by Mike McNamee Published 01/06/2013
This feature arose from a discussion at the Epson Print Academy. The author was demonstrating an Epson 3880 using Epson Traditional Photo Paper from the front loading slot and produced a print upon which the image was skewed on the A2 sheet. The delegates reported similar issues and so we decided to investigate further.
Artistically there is a view which says that fine art images should be presented with a broad border. This has the effect of adding richness to the print ('look I can afford to be on a large sheet of paper!') while also allowing space for the author to sign and number an edition, if that is required. We have seen this trend in the Societies' 16x20 competition to the extent that a minimum image area rule has been invoked. In this competition, images with three-inch borders are not uncommon with even larger borders to the base. There is nothing wrong with this approach, it undoubtedly attaches 'gravitas' to a print (as well as forcing the judges out of their chairs to take a closer look). By way of research we phoned Dave Davies, a Liverpool framer who specialises in high-quality art framing and posed the question, 'What size of borders do artists use on a 16x20 print?' Apparently Dave treats three inches all round as a standard minimum (31⁄2" base) but some of his artists ask for five inches all round.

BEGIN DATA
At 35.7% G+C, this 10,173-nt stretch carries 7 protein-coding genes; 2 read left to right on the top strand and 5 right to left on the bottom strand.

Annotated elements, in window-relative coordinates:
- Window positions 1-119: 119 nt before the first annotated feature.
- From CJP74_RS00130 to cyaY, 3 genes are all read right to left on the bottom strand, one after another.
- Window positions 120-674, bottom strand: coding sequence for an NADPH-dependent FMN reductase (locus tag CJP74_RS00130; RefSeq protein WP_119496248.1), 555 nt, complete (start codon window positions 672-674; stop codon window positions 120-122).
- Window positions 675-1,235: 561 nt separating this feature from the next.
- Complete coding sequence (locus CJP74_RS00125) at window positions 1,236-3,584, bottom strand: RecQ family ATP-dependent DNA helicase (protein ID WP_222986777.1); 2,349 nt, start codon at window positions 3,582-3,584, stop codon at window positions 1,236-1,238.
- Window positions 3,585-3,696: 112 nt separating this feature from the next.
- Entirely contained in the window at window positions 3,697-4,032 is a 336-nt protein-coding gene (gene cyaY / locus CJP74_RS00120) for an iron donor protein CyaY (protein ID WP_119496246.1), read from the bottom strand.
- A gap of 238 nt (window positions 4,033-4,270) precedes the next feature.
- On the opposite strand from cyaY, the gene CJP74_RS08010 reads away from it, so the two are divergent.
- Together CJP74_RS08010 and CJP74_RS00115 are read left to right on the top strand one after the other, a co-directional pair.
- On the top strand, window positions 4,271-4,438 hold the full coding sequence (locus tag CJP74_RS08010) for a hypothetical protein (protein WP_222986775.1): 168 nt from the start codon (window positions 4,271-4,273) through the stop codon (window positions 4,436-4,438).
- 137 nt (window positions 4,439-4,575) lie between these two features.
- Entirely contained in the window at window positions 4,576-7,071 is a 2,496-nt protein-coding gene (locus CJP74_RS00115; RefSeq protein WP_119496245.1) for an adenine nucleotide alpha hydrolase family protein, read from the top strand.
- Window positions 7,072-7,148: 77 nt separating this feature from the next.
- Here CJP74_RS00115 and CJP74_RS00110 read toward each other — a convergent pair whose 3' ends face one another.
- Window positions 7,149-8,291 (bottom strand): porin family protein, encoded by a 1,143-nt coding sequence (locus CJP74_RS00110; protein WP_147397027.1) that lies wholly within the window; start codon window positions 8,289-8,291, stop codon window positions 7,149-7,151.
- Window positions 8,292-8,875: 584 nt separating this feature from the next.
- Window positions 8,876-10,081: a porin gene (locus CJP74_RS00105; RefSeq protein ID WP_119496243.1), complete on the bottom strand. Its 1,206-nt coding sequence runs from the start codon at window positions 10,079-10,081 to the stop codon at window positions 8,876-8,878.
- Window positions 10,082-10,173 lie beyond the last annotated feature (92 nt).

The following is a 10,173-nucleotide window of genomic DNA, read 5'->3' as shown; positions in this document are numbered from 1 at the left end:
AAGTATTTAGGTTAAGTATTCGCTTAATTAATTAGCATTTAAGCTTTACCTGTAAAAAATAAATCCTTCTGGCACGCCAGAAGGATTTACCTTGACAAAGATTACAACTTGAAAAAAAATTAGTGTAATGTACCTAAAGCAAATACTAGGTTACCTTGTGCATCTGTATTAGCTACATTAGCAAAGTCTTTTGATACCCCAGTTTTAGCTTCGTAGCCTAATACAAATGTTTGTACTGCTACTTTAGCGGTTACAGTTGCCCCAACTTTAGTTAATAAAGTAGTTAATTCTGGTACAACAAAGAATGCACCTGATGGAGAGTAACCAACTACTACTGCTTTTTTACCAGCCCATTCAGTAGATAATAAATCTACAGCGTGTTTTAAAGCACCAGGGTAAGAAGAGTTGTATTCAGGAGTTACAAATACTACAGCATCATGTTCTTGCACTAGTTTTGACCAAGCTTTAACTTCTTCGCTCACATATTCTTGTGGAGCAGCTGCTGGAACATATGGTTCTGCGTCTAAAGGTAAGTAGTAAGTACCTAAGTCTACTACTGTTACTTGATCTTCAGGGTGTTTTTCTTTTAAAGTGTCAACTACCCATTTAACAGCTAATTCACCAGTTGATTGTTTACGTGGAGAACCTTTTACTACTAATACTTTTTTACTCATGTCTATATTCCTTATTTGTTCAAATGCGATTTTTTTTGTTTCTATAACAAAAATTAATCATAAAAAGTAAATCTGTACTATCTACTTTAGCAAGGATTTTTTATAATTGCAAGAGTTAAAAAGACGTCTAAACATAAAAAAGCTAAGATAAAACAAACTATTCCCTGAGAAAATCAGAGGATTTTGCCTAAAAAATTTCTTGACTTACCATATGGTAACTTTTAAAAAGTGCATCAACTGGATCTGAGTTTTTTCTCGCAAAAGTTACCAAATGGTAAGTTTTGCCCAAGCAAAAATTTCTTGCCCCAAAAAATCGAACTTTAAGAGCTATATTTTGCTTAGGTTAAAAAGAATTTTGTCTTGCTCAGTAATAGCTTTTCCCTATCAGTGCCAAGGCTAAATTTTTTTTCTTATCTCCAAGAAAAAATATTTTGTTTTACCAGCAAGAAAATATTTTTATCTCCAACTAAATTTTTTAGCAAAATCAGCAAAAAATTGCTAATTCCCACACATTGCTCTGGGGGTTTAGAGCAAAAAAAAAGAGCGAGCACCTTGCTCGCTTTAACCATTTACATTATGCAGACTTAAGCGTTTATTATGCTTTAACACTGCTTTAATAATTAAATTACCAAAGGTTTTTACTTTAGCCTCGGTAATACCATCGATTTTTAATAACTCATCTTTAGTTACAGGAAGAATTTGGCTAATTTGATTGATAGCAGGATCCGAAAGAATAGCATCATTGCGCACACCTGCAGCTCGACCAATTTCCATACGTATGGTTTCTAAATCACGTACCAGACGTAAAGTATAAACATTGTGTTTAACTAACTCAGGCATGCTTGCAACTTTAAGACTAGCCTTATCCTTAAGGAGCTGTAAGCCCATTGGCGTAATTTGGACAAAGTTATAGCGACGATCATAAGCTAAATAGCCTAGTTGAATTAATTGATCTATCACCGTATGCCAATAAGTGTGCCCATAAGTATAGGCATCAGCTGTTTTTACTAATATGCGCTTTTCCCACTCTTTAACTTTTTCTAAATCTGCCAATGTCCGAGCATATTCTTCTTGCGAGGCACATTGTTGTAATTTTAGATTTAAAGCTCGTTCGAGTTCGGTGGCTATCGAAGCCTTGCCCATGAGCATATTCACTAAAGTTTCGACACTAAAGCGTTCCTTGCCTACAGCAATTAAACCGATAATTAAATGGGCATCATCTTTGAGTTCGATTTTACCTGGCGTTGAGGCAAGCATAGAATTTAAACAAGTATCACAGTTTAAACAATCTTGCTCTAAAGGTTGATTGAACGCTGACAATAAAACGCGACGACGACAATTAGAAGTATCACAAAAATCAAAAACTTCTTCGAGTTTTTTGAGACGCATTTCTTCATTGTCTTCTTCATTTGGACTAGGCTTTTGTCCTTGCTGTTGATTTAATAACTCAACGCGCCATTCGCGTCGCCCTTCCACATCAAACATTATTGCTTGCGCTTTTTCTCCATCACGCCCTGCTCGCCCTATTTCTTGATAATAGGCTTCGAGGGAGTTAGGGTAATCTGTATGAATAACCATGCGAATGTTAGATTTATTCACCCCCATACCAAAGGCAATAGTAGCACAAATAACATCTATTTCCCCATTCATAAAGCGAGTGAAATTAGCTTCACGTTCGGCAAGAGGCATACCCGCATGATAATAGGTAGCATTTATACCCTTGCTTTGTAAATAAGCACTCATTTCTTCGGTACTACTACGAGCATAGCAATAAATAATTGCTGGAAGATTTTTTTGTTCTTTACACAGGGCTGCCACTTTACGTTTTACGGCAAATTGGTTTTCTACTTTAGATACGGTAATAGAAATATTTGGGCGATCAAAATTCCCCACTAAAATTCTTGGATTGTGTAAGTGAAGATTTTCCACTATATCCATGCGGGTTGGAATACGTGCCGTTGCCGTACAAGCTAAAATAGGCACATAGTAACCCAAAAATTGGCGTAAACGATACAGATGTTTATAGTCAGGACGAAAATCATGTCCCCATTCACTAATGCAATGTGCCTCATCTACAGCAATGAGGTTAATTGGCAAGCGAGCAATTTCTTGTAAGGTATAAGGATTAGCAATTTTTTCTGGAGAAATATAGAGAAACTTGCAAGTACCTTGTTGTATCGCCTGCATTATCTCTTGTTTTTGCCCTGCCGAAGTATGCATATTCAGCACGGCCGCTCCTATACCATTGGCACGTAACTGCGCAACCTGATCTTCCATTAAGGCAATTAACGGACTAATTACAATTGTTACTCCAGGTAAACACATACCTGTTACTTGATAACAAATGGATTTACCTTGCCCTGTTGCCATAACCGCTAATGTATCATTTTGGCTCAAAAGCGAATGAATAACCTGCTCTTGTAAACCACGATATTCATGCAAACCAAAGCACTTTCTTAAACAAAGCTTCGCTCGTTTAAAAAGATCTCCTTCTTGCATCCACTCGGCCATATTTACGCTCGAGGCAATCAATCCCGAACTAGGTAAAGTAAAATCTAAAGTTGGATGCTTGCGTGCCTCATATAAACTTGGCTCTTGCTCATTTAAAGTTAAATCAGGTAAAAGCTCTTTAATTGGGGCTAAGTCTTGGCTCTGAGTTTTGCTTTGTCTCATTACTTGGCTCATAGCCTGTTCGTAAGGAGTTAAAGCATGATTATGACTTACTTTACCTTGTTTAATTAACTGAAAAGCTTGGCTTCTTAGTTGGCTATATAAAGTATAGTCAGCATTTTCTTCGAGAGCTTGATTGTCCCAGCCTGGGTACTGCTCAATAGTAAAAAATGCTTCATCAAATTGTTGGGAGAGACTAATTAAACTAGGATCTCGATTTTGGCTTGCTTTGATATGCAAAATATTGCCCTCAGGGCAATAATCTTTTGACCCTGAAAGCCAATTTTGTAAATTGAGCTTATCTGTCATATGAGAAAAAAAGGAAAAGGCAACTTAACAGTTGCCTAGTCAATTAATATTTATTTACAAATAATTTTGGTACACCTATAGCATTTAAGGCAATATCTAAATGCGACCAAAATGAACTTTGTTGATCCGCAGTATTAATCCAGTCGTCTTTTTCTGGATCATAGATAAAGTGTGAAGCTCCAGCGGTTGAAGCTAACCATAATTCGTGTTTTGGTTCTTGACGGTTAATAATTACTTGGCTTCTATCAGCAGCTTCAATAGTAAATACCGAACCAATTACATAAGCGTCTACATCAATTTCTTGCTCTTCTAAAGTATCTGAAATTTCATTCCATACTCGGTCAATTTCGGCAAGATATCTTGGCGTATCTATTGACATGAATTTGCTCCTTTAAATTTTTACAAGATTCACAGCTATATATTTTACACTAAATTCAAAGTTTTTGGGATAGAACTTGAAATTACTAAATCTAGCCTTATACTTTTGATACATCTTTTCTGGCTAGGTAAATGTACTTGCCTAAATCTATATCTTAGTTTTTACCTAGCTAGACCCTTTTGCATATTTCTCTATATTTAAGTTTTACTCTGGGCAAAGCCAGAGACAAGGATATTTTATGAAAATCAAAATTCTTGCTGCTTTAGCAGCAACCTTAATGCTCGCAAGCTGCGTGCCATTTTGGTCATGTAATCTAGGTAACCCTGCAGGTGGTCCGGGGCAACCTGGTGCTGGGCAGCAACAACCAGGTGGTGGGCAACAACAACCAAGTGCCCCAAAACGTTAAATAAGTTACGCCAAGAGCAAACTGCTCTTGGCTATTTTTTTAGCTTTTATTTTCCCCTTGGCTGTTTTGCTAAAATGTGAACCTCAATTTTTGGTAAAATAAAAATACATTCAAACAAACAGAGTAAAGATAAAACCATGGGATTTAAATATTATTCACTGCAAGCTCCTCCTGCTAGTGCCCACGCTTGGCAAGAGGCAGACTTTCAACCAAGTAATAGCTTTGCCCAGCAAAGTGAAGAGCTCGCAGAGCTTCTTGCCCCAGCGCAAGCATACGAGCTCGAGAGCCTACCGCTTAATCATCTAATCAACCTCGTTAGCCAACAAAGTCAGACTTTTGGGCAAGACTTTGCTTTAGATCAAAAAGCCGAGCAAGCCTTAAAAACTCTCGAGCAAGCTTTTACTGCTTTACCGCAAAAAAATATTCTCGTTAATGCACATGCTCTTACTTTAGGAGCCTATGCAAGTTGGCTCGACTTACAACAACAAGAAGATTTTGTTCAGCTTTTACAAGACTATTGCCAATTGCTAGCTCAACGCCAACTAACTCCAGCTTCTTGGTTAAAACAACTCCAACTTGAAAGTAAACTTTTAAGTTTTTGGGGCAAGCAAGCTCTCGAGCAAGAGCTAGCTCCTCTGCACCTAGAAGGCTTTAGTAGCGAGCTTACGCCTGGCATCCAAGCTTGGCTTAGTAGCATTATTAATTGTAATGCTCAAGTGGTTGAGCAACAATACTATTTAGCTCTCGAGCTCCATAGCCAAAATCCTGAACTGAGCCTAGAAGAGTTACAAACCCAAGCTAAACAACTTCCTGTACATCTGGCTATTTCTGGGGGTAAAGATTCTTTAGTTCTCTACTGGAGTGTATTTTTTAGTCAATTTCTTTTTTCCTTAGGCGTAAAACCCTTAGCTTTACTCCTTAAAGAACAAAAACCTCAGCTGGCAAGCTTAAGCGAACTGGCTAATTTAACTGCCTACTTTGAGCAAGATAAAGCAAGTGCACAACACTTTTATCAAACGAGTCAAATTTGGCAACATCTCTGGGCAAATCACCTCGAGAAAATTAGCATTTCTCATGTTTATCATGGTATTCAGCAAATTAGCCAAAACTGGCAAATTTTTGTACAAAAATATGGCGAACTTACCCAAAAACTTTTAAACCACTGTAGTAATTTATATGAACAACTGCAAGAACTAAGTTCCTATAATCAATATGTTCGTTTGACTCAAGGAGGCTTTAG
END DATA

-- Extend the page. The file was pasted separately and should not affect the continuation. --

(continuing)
There is an additional benefit to putting space around the live matter of an image.
If an image has a well-defined edge, at, say, 2mm from the window mount, then an error of just 1mm will look awful, as the error in the 'gap' is 50%; the same error with a 50mm border is 2%. This is also true of canvas prints with a large white space holding key line - any wavering of the canvas due to uneven stretching will look awful.
The Societies of Photographers Convention and Trade Show at The Novotel London West, Hammersmith ...
You have 412 days until The Societies of Photographers Convention starting on Wednesday 16th March 2022